In the world of international politics and diplomacy, Donald Trump and his administration are rubes.
During Chinese President Xi Jinping’s meeting with Donald at the Mar-a-Lago estate last week, the fact that the administration has no chief of protocol, was glaring. As the two leaders talked, Xi was poised and sat up straight. Donnie slumped all over the couch.
Later over dinner, Don told the Chinese leader that the United States was sending 59 missiles into Syria, in retaliation for its chemical gas attack on April 4. Obviously intended to show Xi his muscle, it wasn’t the smartest move because the only muscle on display was the one between Donnie’s ears. Xinhua, the Chinese news agency, called the strike “the act of a weakened politician who needed to flex his muscles.”
The photo above was on the front page of People’s Daily, China’s largest newspaper. It ricocheted across Chinese television and news sites. In it, Xi appears calm and in command. Trump, on the other hand, appears slouched on the couch, and his posture could be viewed as less authoritative and showing a lack of respect.
In any White House — until now — the chief of protocol has enormous responsibilities. Typical duties would include making sure guests clear Customs, find their baggage and are treated with dignity. The chief, or his staff, educates government employees on the fine art of manners, and Donnie’s actions provided another oops moment, possibly due to his enormous budget cuts to the State Department, which is where the chief of protocol resides.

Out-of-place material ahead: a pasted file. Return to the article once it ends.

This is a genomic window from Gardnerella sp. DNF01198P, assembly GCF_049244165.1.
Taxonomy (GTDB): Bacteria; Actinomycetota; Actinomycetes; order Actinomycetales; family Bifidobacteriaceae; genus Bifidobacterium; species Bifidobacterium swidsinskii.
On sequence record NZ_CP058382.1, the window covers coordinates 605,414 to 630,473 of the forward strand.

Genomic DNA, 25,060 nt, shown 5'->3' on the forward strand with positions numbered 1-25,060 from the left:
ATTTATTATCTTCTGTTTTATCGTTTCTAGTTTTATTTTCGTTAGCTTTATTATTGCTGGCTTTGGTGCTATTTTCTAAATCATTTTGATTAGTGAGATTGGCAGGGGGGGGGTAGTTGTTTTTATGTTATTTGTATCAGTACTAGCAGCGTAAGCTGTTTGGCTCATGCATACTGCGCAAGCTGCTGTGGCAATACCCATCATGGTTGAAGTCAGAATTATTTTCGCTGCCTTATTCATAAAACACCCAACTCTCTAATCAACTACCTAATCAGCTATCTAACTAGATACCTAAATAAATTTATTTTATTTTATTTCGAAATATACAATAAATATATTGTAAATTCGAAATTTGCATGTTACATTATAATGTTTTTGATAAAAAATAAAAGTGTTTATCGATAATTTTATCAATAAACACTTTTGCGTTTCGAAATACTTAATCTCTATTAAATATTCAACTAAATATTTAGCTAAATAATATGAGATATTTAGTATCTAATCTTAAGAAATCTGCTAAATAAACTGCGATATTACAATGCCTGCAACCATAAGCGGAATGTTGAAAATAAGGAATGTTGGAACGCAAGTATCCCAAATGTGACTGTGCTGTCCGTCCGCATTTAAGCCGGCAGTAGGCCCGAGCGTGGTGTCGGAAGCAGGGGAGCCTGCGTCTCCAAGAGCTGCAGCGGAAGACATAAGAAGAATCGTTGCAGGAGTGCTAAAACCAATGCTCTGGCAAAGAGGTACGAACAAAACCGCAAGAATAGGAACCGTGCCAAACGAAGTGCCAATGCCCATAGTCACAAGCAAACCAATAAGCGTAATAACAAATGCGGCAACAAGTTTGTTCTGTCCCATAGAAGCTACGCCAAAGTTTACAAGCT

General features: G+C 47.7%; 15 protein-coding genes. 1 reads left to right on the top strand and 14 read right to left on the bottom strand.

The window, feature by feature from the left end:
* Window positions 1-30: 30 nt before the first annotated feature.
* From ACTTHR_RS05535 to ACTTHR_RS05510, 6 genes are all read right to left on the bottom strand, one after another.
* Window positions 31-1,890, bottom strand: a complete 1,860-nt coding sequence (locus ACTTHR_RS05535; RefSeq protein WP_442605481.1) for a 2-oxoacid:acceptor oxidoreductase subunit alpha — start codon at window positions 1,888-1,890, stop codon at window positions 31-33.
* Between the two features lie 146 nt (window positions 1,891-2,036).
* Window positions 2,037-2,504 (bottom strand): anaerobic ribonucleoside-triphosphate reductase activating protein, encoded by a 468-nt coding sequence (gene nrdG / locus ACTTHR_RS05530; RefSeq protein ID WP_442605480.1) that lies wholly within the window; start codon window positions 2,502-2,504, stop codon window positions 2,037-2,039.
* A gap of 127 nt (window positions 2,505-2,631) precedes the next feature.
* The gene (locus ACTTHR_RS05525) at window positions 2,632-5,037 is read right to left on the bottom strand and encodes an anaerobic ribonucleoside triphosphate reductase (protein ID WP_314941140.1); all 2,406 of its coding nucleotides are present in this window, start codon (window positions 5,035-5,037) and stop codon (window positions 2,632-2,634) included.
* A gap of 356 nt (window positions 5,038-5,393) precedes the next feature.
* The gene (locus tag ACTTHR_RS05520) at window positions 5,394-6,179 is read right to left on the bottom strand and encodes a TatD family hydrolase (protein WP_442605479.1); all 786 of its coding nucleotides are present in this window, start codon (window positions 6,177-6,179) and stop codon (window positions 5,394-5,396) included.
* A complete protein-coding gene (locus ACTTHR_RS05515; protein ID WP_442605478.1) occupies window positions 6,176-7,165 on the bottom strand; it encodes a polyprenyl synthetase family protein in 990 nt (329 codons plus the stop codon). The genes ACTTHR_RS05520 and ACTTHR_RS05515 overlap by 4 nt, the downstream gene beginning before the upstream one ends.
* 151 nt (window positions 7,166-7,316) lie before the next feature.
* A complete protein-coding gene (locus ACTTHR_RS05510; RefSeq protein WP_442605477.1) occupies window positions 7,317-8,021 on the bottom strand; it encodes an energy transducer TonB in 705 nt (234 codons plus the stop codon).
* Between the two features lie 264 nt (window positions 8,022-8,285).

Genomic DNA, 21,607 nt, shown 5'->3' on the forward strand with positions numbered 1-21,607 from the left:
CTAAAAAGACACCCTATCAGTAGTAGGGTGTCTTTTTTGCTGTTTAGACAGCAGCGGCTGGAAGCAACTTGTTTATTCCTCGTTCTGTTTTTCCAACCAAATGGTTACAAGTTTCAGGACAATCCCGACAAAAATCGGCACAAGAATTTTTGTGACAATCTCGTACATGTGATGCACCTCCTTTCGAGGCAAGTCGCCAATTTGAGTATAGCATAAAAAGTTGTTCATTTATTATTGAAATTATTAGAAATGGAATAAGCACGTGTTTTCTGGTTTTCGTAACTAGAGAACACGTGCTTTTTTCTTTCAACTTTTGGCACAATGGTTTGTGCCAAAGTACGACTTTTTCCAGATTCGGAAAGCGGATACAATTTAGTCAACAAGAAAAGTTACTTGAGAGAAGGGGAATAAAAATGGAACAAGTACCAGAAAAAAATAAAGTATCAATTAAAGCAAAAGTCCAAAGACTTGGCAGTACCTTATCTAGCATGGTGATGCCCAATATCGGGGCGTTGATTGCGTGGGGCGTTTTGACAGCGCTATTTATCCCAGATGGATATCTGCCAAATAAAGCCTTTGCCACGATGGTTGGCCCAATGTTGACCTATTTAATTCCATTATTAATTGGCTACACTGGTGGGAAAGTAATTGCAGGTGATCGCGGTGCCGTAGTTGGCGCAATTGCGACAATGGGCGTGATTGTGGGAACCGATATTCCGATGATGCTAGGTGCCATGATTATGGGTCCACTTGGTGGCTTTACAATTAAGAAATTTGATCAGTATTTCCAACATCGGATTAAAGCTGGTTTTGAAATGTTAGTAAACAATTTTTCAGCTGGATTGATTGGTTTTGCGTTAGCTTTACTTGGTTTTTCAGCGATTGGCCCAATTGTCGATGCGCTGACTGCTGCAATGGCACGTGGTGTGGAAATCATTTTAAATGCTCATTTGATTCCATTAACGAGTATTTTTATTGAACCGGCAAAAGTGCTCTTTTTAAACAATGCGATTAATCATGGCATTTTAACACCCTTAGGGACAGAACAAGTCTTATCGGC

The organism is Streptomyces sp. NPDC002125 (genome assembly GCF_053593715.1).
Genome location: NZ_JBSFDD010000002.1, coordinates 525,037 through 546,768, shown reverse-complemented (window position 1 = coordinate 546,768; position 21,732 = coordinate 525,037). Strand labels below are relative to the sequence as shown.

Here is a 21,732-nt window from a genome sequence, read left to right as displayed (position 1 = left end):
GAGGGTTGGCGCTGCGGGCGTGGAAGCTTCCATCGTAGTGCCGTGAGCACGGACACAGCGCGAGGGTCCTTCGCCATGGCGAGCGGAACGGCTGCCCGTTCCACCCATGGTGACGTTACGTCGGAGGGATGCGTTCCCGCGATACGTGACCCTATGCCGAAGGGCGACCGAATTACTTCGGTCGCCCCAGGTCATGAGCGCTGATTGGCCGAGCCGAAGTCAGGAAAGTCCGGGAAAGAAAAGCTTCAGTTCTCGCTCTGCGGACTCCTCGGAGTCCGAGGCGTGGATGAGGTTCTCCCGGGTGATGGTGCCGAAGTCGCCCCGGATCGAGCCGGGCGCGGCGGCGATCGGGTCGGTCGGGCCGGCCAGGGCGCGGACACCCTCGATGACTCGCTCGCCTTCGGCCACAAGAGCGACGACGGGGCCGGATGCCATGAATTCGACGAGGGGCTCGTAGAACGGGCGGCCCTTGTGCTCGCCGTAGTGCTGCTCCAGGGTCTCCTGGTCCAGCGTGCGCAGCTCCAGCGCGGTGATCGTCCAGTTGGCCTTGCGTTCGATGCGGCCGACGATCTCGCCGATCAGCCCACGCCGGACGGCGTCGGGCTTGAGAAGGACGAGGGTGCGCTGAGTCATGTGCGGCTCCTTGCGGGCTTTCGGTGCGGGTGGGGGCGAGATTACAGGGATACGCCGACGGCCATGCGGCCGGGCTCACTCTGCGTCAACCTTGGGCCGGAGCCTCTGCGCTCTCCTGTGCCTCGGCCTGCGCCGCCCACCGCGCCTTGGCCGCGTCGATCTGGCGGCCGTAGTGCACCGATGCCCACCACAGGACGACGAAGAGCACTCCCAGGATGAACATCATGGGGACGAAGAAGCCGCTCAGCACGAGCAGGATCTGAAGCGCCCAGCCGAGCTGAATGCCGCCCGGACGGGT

One etiquette skill that Donnie and many of us lack is sitting erect and standing tall without slouching. To slouch, believe it or not, is considered very rude in many countries. It shows a lack of respect for others.
More examples of how a chief of protocol might help: In China, India and Japan, a handshake is not appropriate. Just a slight bow is acceptable, according to Dealing with an International Clientele: Communications, Diplomacy and Etiquette by Meri Meredith.
Another detailed publication devoted to protocol for government officials is United States Protocol: The Guide to Official Diplomatic Etiquette, written by Mary Mel French, who served as chief of protocol in Bill Clinton’s White House. It uses her personal experience and includes a gigantic list of international, national, and state-level dignitaries, and where and how they are to be treated, seated and other facts, to the tiniest detail. Among other manners items little known to many Americans is to always greet older people, or those in authority, first. Never pick up eating utensils until the oldest person at the table does so.
As for Donnie, don’t forget that during the presidential campaign, he attacked China for “raping” the U.S. economy and killing American jobs with unfair trade practices that include manipulating its currency to make Chinese imports cheaper, while erecting barriers to U.S. exports. He threatened to impose tariffs of 45 percent on imported Chinese goods to reduce the huge U.S. trade deficit with China. Words like that are easily recalled and did little to smooth the start of a new U.S.-China relationship.
As for his golf club guest, Xi — a lifelong politician and bureaucrat who worked his way up from the local to the national and world stage — has never been seen playing golf. And, to rub more salt into The Donald’s thin skin, Xi and the Chinese delegation stayed at a different resort nearby.
Oh Donald, you really need to get someone to read one of those books on protocol to you. Apparently you won’t (or maybe can’t) read it yourself, so maybe your son-in-law Jared Kushner could read it to you in his spare time. I wonder if there’s a chapter on nepotism.